Hmm… at first it seemed that you are trolling, by linking a topic where the OP did troll, but I read all the entries there and I gotta thank you. That was really helpful, Salt. And thanks for the rest of the reasonable posts you guys made, arguments are solid.
In the second page there is a reply from Sakura Imoru where they quote a portion of CCP Hellmar’s open letter regarding the events around Incarna, the reasons for them, the vision that CCP has for the game and the future plans. I found the full letter, I hope no one minds me snaring it, and I think it is a good time to review it and remember how things happened and note that it was a turning point for CCP and the EVE Community.
Incarna failed and there, in the letter, it is really well explained why. I really hope there is good understanding among the Community about these things and I do hope that we all can see how CCP has learned from the mistakes of the past. Just because it failed once, doesn’t mean it has changed the core vision of the developers.
If you fall from your bike and your friends call you a failure, do you cry and never bike again? You get up and try again, because you want to feel the freedom of movement the bike gives you. Same is with the vision that EVE devs want to deliver.
A quote from the letter:
For the same reasons, Incarna—the real one with actual meaningful gameplay in it— will be a big step towards the future. For an experience that relies so much on emergence and human interaction, it’s remarkable that it’s taken us this long to actually put a face on it. Once Incarna hits its stride, EVE will be more personal, and thus more accessible to general audiences. Visual self-expression in a virtual setting is a core psychological component of gaming; most people need to see their avatars, or something vaguely humanoid, or else they don’t connect with the game. We were behind the curve and it needs to be addressed for the sake of EVE’s longevity. We have the technology. Now we need time to add the content that will bring more meaning to the gameplay—again, without disrupting the space combat simulator that many of you are, or at least were, very much in love with—and without delaying crucial improvements that this core experience desperately needs.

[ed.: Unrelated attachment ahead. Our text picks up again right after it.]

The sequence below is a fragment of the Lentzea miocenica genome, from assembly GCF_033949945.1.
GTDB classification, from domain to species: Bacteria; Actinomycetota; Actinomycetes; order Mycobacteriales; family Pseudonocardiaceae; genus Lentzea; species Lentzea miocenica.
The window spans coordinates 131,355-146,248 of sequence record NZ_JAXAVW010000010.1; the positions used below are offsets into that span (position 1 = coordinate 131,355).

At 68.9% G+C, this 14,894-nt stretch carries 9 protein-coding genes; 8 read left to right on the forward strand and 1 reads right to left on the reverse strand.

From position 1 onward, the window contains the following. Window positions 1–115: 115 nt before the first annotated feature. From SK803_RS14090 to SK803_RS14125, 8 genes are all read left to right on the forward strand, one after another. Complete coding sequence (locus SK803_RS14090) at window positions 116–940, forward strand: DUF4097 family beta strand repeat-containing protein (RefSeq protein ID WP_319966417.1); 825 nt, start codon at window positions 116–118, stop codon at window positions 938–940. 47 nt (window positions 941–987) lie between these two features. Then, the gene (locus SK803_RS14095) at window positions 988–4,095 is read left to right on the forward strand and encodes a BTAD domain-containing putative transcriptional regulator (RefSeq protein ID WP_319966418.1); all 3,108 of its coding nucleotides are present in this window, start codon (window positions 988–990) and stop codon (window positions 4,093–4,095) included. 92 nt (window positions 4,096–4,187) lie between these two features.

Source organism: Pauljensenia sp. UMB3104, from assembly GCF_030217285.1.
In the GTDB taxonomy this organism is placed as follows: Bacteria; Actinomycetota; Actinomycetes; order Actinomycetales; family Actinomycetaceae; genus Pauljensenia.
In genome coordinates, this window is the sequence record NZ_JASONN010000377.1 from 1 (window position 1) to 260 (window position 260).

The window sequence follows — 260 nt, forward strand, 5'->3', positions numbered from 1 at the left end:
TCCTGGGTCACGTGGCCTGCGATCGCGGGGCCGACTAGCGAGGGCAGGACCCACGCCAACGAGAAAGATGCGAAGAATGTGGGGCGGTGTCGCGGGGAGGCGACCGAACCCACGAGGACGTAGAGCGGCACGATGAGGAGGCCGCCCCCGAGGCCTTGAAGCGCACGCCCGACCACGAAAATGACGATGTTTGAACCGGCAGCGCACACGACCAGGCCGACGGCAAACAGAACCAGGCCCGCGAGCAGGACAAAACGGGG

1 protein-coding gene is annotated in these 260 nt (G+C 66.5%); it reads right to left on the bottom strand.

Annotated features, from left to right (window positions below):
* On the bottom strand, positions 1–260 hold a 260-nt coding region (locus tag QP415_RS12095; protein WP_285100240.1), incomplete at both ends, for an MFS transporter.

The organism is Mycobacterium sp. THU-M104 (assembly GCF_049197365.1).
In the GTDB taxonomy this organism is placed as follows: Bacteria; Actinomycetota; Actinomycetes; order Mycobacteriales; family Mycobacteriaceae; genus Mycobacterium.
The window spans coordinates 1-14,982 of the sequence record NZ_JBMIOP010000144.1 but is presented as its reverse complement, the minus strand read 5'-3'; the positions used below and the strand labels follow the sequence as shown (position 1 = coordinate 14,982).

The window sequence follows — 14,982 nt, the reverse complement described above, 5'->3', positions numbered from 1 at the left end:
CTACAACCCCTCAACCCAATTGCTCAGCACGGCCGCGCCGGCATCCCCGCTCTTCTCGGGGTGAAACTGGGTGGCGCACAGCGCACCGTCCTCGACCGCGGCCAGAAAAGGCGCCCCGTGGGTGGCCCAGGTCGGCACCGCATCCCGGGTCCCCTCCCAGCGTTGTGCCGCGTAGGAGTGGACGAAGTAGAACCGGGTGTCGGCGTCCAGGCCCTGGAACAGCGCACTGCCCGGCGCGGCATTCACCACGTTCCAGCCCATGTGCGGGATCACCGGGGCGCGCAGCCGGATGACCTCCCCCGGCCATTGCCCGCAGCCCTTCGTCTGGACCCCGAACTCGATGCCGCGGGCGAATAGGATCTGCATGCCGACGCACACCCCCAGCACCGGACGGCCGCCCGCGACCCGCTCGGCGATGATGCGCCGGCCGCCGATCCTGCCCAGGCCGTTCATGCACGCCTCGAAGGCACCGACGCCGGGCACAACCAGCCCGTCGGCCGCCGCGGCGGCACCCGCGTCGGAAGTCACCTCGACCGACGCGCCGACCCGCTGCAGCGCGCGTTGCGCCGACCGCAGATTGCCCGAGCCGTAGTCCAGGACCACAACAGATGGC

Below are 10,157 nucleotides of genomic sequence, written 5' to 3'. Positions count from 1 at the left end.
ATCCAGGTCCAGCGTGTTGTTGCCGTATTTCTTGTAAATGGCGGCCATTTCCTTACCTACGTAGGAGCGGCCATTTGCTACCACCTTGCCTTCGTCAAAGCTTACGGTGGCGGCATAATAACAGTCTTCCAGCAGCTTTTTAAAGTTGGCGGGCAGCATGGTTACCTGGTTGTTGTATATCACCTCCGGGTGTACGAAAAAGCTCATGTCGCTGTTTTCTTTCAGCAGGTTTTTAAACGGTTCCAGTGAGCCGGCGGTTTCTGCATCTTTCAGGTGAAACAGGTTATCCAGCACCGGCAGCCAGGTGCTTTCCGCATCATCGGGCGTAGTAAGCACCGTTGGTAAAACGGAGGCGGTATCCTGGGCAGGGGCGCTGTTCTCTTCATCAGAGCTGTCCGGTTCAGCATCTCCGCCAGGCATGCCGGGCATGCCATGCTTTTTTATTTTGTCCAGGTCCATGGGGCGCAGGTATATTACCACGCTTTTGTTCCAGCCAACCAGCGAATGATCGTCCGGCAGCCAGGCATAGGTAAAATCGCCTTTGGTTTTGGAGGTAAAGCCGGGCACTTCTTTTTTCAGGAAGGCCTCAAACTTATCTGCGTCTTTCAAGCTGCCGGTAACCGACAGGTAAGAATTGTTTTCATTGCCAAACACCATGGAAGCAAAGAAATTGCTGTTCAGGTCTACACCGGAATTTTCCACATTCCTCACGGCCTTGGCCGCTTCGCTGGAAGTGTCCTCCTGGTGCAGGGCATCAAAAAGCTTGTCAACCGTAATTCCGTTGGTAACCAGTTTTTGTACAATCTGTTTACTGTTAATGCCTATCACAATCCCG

A Humbler, Stronger CCP
I’m sharing these revelations with you now because it’s taken this long to transform them into action. From all this self-reflection, a genesis of renewal has taken root, a personal and professional commitment to restore the partnership of trust upon which our success depends, and a plan that sets the foundation for us to sensibly guide EVE to her fullest potential. In the coming days and weeks, the details of this plan and what it means for you will be unveiled. Part of what led us down this path is the fact we have not communicated well. This blog, and those that will follow, will hopefully demonstrate our conviction to transparency.